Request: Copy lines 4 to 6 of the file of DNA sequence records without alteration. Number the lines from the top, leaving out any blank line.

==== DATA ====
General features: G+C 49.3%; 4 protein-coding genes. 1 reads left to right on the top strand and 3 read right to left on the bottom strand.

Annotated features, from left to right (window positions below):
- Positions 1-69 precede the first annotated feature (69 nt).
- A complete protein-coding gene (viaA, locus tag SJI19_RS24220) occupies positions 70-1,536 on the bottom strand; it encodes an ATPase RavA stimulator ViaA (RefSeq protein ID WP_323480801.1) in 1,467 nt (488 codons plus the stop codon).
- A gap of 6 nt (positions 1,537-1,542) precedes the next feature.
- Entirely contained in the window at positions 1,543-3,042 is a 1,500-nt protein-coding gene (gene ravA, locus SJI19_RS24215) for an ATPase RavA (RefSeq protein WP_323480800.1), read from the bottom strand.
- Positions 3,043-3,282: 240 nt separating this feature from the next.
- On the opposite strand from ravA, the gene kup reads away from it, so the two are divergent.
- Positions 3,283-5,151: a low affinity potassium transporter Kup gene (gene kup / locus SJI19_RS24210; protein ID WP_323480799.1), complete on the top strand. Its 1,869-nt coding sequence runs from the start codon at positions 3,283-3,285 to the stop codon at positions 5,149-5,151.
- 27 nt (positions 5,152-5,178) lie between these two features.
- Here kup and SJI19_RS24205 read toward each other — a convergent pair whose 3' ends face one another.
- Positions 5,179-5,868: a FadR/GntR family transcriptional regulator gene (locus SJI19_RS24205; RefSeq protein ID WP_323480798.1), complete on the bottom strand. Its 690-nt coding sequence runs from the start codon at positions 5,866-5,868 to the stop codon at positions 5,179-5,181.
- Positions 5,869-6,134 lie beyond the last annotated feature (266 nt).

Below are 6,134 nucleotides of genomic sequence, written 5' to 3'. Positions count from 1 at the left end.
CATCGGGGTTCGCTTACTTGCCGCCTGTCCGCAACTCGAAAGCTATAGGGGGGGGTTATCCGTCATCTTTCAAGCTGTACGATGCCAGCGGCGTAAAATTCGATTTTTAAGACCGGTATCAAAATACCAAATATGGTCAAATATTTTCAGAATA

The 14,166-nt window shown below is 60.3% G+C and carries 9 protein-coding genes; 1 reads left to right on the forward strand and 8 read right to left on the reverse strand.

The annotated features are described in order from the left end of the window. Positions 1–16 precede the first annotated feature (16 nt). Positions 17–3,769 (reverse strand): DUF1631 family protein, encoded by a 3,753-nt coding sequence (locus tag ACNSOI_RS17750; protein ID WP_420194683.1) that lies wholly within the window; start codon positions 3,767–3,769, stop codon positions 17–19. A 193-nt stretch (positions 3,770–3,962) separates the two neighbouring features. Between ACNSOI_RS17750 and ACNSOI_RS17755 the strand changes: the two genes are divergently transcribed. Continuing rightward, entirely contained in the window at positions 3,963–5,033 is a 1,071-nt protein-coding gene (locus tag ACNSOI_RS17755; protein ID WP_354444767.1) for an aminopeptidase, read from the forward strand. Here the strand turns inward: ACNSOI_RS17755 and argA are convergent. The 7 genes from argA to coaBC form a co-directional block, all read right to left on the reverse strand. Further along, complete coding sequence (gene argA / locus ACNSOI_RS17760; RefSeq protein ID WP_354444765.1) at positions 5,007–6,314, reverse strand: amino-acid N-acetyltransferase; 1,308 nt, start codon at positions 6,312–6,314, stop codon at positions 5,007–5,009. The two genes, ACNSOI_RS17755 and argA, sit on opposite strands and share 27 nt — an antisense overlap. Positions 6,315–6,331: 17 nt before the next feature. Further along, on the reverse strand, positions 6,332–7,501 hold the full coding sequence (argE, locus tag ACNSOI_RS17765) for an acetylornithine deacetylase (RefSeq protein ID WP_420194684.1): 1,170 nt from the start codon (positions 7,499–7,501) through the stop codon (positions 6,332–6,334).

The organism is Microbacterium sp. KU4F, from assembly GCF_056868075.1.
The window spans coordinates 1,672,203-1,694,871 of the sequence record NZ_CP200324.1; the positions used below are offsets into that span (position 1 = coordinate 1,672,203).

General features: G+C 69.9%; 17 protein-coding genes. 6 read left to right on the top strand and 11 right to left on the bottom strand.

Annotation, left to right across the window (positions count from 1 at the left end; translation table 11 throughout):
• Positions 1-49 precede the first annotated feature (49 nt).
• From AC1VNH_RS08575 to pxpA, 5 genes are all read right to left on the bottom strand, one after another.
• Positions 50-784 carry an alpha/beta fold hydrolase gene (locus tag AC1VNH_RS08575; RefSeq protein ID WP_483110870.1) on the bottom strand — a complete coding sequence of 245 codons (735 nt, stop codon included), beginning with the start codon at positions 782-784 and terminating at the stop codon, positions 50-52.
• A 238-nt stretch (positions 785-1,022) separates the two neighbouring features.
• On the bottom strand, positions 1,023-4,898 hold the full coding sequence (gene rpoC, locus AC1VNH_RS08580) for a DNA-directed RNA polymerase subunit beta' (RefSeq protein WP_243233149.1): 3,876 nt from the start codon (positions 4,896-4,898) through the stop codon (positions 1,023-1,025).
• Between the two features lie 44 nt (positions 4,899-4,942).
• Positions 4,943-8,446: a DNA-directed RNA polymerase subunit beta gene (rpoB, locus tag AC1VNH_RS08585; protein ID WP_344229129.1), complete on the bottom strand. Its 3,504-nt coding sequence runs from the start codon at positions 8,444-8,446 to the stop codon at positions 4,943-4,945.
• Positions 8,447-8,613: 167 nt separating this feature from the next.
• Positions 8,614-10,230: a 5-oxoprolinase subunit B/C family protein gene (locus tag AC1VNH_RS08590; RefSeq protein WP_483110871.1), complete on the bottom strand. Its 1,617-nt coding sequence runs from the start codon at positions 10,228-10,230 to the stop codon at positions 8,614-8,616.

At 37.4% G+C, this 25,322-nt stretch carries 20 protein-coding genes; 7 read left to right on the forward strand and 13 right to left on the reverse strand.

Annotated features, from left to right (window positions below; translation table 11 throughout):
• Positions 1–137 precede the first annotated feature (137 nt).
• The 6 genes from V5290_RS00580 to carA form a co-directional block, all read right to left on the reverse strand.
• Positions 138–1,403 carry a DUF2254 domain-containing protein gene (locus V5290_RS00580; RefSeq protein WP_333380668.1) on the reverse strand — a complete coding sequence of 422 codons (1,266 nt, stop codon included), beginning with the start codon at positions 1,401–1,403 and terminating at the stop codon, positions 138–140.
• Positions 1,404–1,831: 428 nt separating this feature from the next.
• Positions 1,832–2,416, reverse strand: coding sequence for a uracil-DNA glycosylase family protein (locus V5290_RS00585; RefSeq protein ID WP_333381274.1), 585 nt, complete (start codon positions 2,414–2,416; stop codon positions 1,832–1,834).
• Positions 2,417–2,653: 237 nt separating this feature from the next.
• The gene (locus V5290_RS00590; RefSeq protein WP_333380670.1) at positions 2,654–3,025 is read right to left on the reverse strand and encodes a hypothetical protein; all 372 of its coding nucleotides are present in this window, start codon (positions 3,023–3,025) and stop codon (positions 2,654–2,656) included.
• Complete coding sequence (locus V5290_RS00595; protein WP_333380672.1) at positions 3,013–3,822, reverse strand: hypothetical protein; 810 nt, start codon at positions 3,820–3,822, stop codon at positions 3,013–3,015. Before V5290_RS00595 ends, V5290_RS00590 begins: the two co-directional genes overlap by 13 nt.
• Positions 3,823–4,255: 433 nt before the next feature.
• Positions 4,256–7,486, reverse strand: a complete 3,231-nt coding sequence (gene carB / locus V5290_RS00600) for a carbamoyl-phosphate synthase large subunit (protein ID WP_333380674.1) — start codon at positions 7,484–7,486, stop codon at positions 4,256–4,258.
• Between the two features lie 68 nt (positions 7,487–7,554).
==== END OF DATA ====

- A complete protein-coding gene (viaA, locus tag SJI19_RS24220) occupies positions 70-1,536 on the bottom strand; it encodes an ATPase RavA stimulator ViaA (RefSeq protein ID WP_323480801.1) in 1,467 nt (488 codons plus the stop codon).
- A gap of 6 nt (positions 1,537-1,542) precedes the next feature.
- Entirely contained in the window at positions 1,543-3,042 is a 1,500-nt protein-coding gene (gene ravA, locus SJI19_RS24215) for an ATPase RavA (RefSeq protein WP_323480800.1), read from the bottom strand.